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2015 HSR&D/QUERI National Conference Abstract

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3009 — Leveraging VINCI Data to Identify Patients at Risk for Delays in Follow-up of Abnormal Lung Imaging

Murphy DR, Houston HS&RD Center for Innovations in Quality, Effectivenss, & Safety; Meyer AN, Houston HS&RD Center for Innovations in Quality, Effectivenss, & Safety; Wei L, Houston HS&RD Center for Innovations in Quality, Effectivenss, & Safety; Bhise V, Houston HS&RD Center for Innovations in Quality, Effectivenss, & Safety; Wu L, Houston HS&RD Center for Innovations in Quality, Effectivenss, & Safety; Russo E, Houston HS&RD Center for Innovations in Quality, Effectivenss, & Safety; Sittig DF, University of Texas Health Science Center; Singh H, Houston HS&RD Center for Innovations in Quality, Effectivenss, & Safety;

Objectives:
Delays in lung cancer diagnosis are one of the most common reasons for VA malpractice claims. Often, they involve delays in diagnostic evaluation in response to abnormal imaging. Due to lack of suitable methods to identify patients at risk for delayed diagnostic evaluation, we tested the performance of an algorithm that used VINCI (VA's national clinical research database)-accessible data to identify (i.e. "trigger") patients with potential delays in follow-up.

Methods:
Using literature reviews and clinical expert input, we refined a set of previously developed criteria to identify patients that might be experiencing delays in diagnostic evaluation of a "suspicious for malignancy" chest imaging result. The trigger first identified the "red flag" ("suspicious for malignancy" chest imaging result), and then excluded patients who would not require further evaluation (e.g., terminal illness) or who had already received appropriate follow-up action (e.g., biopsy). The criteria were programmed into a structured query language (SQL) program and applied to VISN 12 data via VINCI. To confirm potential delays, clinicians reviewed trigger positive records and classified whether each record had a delay, no delay, or needed additional tracking to ensure future action (e.g., repeat imaging in 6 months). Trigger negative records (i.e. abnormal imaging result with no potential delay as determined by the trigger) were also reviewed. Reviewers were blinded to trigger status. We calculated PPV, NPV, sensitivity, and specificity of the trigger.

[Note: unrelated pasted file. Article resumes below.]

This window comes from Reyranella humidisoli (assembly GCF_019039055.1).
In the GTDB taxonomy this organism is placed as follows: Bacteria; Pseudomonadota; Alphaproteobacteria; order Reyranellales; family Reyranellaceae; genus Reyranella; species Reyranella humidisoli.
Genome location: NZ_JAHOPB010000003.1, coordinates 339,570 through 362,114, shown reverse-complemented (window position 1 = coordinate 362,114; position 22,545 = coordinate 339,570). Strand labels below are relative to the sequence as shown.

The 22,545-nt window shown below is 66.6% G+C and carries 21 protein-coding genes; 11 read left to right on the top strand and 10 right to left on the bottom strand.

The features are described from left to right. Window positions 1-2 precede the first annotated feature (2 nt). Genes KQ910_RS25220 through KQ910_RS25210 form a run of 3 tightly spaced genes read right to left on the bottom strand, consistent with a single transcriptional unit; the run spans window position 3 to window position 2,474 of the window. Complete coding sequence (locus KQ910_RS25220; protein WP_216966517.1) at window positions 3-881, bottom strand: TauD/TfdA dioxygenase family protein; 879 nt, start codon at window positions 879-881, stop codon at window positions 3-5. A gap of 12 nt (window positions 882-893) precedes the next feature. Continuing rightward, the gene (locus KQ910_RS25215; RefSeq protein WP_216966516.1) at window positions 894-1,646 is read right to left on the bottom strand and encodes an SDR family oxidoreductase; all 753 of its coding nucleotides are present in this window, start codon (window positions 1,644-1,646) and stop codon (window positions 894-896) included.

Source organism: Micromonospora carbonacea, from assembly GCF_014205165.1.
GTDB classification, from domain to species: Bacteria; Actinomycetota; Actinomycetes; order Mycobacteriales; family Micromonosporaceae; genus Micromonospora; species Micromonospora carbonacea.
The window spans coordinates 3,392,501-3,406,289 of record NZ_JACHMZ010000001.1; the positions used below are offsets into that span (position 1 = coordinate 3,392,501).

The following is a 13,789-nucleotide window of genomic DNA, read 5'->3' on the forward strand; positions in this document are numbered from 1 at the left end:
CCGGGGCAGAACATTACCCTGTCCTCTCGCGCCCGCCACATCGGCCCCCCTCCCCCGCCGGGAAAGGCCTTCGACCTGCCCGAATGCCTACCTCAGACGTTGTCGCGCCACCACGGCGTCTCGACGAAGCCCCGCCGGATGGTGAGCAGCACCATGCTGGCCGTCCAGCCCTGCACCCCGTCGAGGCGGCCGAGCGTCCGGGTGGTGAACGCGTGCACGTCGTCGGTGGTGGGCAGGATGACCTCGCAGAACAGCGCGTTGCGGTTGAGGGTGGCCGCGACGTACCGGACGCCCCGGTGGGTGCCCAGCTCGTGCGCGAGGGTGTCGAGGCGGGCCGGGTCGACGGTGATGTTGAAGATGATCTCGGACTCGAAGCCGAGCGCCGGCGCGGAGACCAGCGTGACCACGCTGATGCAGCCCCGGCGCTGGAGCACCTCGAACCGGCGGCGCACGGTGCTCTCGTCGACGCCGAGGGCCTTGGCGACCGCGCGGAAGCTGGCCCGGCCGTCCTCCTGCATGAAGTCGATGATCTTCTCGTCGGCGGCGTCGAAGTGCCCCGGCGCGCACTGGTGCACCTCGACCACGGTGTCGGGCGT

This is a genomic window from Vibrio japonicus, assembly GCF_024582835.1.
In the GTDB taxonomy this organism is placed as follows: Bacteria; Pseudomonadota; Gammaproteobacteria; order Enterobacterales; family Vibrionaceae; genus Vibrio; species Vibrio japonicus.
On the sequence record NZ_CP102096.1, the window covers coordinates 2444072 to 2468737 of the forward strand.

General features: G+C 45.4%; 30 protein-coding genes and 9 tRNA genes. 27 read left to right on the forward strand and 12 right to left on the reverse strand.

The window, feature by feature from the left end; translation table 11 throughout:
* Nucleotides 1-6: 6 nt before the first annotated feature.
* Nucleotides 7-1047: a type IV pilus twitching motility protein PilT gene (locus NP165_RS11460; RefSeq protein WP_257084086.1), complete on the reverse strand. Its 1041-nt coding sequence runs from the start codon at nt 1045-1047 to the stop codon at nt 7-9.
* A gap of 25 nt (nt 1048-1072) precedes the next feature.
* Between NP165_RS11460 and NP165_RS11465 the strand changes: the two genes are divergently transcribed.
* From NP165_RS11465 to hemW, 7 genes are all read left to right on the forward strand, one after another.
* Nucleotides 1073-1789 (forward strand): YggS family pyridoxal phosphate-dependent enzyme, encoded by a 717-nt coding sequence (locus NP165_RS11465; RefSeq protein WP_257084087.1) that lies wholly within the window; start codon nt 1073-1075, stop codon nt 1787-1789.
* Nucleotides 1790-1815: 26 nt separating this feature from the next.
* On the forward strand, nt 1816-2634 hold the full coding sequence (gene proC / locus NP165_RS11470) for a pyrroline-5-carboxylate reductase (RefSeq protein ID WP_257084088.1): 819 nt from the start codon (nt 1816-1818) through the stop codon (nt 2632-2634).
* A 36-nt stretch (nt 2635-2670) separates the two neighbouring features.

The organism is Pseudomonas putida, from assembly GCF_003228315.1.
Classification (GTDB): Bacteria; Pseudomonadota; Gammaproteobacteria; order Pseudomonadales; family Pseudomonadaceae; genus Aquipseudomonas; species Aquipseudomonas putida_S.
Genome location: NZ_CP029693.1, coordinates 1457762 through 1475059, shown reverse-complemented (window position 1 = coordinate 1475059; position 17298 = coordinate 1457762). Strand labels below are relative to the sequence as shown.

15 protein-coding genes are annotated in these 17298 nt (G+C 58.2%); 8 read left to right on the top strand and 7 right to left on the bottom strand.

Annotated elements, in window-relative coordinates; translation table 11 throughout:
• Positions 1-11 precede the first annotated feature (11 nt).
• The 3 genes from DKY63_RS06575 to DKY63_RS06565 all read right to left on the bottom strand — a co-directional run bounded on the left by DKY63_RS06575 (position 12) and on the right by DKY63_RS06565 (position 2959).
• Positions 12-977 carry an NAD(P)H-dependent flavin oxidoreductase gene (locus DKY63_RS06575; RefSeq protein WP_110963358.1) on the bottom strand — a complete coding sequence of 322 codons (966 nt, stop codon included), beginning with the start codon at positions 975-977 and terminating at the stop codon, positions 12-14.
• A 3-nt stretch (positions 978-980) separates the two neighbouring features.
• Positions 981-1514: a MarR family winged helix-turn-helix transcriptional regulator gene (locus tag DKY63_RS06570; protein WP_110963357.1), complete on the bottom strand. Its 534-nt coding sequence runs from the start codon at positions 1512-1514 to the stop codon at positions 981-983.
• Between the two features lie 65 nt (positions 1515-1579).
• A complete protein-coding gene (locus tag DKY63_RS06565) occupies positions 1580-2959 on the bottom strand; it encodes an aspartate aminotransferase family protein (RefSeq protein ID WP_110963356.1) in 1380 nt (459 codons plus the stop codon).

Results:
The trigger was applied to 208,633 patients seen throughout VISN 12 between January 1 and December 31, 2012, and identified 1847 chest imaging results suspicious for malignancy, of which 655 were trigger positive. Of these, we reviewed 400 randomly selected records and identified 158 (39.5%) with an actual delay, 84 (21%) that required additional tracking, and 158 (39.5%) without a delay (PPV = 60.5%; inclusive of patients requiring tracking). Of 84 requiring tracking, 62 (73.8%) received follow-up action within the planned timeframe. Of 100 "trigger negatives" reviewed, 92 were truly negative (NPV = 92%). Sensitivity and specificity were calculated as 96.8% and 36.8%, respectively.

Implications:
In a large VA network, a VINCI-based trigger algorithm reduced the number of records requiring review by 65% and improved the feasibility of detecting delays in diagnostic evaluation of chest imaging results that are suspicious for malignancy.

Impacts:
Strategies that involve transmission of triggered data from VINCI to the point of care could improve patient safety.